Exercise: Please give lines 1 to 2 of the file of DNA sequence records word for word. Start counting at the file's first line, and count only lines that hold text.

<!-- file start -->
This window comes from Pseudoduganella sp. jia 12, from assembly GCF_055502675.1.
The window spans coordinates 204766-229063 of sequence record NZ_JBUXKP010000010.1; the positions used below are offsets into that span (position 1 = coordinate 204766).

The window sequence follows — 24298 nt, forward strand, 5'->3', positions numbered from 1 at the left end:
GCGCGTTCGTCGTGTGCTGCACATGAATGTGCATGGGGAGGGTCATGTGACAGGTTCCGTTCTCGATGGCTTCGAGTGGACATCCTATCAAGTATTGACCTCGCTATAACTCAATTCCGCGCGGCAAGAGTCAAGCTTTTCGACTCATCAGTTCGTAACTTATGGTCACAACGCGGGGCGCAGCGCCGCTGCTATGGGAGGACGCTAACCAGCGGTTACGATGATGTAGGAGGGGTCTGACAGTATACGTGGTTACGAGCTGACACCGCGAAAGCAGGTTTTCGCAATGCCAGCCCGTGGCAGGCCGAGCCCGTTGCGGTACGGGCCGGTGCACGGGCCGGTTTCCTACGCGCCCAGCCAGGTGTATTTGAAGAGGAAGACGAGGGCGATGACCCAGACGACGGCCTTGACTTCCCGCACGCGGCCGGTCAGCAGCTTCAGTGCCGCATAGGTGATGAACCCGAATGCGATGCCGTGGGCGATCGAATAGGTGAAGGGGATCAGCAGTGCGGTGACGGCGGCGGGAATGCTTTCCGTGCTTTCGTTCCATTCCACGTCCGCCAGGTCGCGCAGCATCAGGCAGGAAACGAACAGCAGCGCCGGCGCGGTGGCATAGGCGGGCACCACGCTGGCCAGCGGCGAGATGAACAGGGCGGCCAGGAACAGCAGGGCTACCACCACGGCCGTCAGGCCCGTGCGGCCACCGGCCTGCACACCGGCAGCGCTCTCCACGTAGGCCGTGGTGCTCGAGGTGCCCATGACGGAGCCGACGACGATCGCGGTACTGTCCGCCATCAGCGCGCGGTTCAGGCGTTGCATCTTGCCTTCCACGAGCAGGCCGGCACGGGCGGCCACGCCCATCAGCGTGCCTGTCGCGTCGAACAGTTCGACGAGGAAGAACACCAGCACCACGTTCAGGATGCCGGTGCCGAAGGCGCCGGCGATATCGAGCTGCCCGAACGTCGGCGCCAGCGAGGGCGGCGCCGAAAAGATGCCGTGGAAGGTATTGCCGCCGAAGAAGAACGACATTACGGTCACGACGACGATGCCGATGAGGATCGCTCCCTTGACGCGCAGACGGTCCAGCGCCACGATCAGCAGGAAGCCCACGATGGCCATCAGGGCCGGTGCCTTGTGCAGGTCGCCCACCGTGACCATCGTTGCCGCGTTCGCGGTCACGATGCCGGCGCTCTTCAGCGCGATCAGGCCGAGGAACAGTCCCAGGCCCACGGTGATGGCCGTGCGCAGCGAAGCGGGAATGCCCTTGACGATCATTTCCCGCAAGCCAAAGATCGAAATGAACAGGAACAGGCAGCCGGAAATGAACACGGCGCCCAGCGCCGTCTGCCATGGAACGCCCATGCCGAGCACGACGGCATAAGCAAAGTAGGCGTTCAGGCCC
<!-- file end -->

This window comes from Pseudoduganella sp. jia 12, from assembly GCF_055502675.1.
The window spans coordinates 204766-229063 of sequence record NZ_JBUXKP010000010.1; the positions used below are offsets into that span (position 1 = coordinate 204766).